2013-12-21 04:34:34 PM
increased claustrophobia, domestic abuse, and alcoholism. ...

Or, people who end up with no options other than a micro apartment have or are predisposed to these conditions due to a lifetime of bad decision making (like deciding to live in NYC for instance).
 
2013-12-21 04:35:01 PM

Haplo127x: That they consider 30 as being "older" tells me a lot about this people and study. My mother lives in a 490 sqft. house and loves it. She's 67. I spent four months in a 150 sqft cabin with my fiance while we were waiting for our house, we had a great time. I think it depends on the person, if you can't amuse yourself in a small space this won't work for you.


Yeah, it seems like a pretty narrow-minded study, I'm 39 and I live in a ~400 sqft apartment with 3 rooms (bathroom, bedroom, "everythingelseroom"). 150 sqft  would be too small I think, but as a temporary measure I could handle it. I think I would be just as happy with a 2-room efficiency similar to the apartment shown in the article.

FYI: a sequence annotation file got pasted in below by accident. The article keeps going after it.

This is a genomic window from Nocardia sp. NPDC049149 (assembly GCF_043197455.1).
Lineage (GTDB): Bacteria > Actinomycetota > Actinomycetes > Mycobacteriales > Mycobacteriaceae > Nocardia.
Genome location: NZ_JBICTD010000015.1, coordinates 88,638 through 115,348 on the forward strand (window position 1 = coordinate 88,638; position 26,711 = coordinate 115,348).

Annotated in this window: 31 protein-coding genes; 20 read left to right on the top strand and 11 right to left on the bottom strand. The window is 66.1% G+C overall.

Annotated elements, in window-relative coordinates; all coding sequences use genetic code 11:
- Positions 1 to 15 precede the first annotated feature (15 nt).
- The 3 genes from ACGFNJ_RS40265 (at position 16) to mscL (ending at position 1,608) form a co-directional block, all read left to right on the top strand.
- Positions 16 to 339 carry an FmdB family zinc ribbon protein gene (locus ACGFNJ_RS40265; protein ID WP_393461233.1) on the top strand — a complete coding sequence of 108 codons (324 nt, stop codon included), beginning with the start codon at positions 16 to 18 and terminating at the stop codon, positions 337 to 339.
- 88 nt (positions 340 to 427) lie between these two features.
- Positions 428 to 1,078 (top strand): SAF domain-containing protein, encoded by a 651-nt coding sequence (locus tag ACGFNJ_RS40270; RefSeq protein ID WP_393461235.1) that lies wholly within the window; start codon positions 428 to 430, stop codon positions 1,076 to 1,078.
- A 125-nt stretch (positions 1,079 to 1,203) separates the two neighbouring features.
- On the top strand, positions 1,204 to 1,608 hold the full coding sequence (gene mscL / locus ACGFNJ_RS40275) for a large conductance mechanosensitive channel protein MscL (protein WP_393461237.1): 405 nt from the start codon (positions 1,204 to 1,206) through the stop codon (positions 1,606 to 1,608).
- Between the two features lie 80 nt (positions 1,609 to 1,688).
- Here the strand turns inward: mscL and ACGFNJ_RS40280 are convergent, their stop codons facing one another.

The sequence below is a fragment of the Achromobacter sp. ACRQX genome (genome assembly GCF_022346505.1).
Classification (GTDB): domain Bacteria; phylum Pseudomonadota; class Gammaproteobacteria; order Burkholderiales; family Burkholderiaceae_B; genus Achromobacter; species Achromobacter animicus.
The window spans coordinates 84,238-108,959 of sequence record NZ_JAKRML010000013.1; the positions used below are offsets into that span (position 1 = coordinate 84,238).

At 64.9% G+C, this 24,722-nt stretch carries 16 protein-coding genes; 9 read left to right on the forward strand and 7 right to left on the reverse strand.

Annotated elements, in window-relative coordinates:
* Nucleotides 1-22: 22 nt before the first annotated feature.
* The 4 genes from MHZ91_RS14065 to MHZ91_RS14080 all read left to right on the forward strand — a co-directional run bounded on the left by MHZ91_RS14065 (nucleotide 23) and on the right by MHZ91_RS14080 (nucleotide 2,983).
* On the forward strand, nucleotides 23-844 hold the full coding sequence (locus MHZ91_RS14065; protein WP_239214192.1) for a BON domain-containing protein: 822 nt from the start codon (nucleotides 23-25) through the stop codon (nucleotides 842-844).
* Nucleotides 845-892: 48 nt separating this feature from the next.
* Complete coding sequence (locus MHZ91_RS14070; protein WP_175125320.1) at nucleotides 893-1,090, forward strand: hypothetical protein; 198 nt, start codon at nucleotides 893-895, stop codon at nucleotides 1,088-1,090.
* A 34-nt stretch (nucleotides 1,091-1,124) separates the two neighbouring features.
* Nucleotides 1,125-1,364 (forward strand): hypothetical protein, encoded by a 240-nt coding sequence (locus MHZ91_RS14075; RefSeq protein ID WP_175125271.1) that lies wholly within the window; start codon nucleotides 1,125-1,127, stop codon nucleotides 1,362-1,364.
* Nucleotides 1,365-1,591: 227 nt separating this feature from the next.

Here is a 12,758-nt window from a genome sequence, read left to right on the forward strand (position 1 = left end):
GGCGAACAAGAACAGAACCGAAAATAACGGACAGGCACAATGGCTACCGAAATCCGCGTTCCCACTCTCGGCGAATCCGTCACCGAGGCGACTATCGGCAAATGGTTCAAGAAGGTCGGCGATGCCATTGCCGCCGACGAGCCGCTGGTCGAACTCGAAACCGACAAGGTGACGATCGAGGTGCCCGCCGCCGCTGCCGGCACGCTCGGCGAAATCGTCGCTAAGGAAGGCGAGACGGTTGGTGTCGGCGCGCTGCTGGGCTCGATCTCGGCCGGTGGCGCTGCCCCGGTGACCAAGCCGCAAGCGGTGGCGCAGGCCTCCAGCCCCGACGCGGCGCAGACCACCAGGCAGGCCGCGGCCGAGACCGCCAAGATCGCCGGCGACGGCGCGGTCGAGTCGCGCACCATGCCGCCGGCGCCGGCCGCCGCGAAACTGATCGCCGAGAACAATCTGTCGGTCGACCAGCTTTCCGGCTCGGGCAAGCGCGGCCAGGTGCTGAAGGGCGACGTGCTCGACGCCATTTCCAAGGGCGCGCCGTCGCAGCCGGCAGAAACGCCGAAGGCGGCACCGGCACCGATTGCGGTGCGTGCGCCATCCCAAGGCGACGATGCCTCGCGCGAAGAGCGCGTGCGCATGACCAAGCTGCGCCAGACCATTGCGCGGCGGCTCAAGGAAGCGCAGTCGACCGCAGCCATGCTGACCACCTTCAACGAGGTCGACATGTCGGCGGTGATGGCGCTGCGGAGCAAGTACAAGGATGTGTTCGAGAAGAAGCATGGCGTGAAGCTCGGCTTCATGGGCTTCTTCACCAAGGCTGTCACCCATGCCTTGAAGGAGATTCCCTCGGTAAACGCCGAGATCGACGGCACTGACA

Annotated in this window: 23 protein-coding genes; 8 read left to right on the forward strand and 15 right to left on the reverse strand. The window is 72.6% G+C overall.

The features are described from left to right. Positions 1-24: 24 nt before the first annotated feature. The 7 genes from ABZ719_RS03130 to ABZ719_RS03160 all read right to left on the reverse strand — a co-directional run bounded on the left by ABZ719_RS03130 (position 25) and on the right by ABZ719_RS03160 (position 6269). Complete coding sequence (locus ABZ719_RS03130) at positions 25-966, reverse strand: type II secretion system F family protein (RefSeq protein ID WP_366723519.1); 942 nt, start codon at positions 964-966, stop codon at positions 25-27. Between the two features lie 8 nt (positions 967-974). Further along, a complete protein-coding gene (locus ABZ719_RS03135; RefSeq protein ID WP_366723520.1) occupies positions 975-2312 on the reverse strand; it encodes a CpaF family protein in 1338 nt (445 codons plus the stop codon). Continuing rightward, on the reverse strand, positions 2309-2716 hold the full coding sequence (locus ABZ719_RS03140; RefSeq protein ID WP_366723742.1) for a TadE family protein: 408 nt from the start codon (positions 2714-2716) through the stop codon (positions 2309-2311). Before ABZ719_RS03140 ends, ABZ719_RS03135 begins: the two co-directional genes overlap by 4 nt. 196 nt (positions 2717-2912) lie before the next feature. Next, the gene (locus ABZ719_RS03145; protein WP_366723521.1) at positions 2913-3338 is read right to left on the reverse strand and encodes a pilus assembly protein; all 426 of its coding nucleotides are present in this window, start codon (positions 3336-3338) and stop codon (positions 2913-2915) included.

IMO, these are the two problems and how to fix them...

1.) People have too much stuff. Living in a small apartment necessitates a more spartan lifestyle, but people do like their stuff. Consolidate! Get a wall-mounted TV instead of a TV stand. Use multi-purpose furniture like a headboard with built-in bookshelves. Instead of a couch AND a bed, use a pullout couch.

2.) People spend all their time inside. When your apartment is smaller, it's even more important to spend time outside (even if the "outside time" is spent on a porch or balcony). If I'm going to sit down and read a book, I usually walk to a nearby bar, grab a beer, and sit at their outside tables while I read.

Plus, these apartments are obviously not designed for people with children (and it even says so in the article), making paragraphs 5 and 6 of the article completely pointless.

/I read the bottom half of that page...
//I shouldn't have read the bottom half...
///I know better than to read the bottom half...
 
2013-12-21 04:37:08 PM

Sudo_Make_Me_A_Sandwich: With that much space, do you really want a tub? Just put a drain in the center of the floor, a slight rise in the doorway, and you could cut the bathroom space in half.